But you know, I can see the appeal of this one. Rowling has gotten it right this time, I think. The story is fast-paced, there is no padding to speak of (it's actually shorter than the previous two books in the series), and Rowling had made every one and every thing in it interesting to say the least. And, for the first time, the reader can see some of the method behind Rowling's madness, if you will, as she begins to tie things from all the previous books together in this one, and set the up the final, probably apocalyptic confrontation between Harry and Voldemort.

It is year six for the gang of Harry, Ron, and Hermione. Harry has been named captain of the Gryffindor Quidditch team, but that's about all the happy stuff there is. At the end of PHOENIX, we know that Voldemort and his Death Eaters are about, killing people and generally terrorizing the Wizard population. The book actually starts out in the office of the Prime Minister of England, and recounts his meeting with the new head of the Ministry of Magic, as Fudge has been relieved of duty after the fiasco of the events of PHOENIX. It turns out that every Prime Minister gets to meet the head of the Ministry of Magic, and there is no need to worry about secrecy. After all, if you were Prime Minister would *you* tell someone about Wizards and all that sort of goings on? I thought not. Anyway, Hogwarts is under heavy security. Everything is checked going in and out of the school. In fact, the parallels between world events after 9/11 and what's going on at Hogwarts are eerie. Anyhow, Dumbledore decides to take Harry under his wing and give him private lessons. These lessons are really an excuse for Dumbledore to fill Harry in on all things Voldemort.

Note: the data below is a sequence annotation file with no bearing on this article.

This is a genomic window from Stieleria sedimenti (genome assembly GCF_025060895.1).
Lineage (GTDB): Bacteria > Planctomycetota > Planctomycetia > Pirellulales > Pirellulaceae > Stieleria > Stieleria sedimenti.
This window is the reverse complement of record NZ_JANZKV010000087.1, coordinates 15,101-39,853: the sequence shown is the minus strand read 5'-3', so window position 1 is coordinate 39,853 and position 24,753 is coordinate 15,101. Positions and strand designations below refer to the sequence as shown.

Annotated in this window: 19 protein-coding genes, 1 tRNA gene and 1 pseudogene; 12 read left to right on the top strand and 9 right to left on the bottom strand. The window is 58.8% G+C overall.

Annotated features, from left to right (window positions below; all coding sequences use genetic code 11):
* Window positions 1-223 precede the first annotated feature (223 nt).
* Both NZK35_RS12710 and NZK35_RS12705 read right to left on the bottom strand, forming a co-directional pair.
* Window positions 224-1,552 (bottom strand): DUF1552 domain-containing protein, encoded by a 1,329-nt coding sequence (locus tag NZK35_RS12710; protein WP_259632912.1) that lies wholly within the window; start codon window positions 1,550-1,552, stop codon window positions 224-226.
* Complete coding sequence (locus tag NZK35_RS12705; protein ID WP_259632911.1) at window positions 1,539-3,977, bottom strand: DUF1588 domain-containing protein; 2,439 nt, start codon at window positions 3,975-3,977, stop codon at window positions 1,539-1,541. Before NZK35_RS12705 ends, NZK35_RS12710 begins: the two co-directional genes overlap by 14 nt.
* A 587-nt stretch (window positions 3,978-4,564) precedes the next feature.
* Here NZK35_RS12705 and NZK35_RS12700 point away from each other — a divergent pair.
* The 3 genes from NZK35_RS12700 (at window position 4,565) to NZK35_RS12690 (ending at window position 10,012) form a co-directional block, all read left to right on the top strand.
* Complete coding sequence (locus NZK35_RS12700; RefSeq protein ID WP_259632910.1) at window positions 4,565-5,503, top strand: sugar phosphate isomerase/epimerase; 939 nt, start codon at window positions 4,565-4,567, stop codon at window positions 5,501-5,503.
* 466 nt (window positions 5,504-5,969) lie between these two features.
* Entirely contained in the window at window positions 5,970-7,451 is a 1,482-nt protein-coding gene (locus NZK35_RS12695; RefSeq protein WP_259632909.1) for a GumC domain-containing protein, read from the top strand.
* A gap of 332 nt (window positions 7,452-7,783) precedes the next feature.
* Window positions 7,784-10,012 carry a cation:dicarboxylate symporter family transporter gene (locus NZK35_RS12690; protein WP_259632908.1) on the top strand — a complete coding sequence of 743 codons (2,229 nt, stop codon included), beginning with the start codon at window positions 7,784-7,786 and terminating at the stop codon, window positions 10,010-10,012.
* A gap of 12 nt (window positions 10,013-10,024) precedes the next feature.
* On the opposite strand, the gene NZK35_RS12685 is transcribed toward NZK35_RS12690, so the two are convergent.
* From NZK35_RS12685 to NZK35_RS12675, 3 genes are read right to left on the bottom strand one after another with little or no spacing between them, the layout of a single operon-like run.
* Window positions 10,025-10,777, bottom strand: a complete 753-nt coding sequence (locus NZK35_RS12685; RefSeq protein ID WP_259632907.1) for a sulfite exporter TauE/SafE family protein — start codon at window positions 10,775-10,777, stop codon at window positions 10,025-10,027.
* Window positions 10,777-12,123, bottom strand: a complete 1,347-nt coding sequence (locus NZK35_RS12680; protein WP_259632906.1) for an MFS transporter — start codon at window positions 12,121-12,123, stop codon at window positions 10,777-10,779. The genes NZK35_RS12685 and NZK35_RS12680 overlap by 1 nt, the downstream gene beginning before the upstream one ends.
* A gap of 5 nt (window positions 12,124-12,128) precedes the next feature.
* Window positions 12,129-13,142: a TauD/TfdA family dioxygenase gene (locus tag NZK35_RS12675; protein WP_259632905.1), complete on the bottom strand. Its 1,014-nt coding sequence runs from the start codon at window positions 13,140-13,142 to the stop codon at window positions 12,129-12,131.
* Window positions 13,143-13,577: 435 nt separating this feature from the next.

Here is where the novel sets itself apart from the earlier entries in the series. Voldemort is no longer some faceless enemy--we get his background fleshed out. We now know who he is and what motivates him. This really becomes a key for both Harry and the reader--we are given reasons to truly dislike or hate him. In fact, Rowling does an outstanding job in continuing to flesh out her characters. They are getting older, and acting more like teenagers or young adults than young students. They have real feelings and emotions, as evidenced by Ron's relationship with Lavender, Harry's with Ginny, and Bill Weasley with Fleur. This is yet another theme that runs through the novel - the fact that love is more powerful than any magic, whether that be a romantic kind of love, or the love that nurtures close friendships, or the love parents and children have for each other.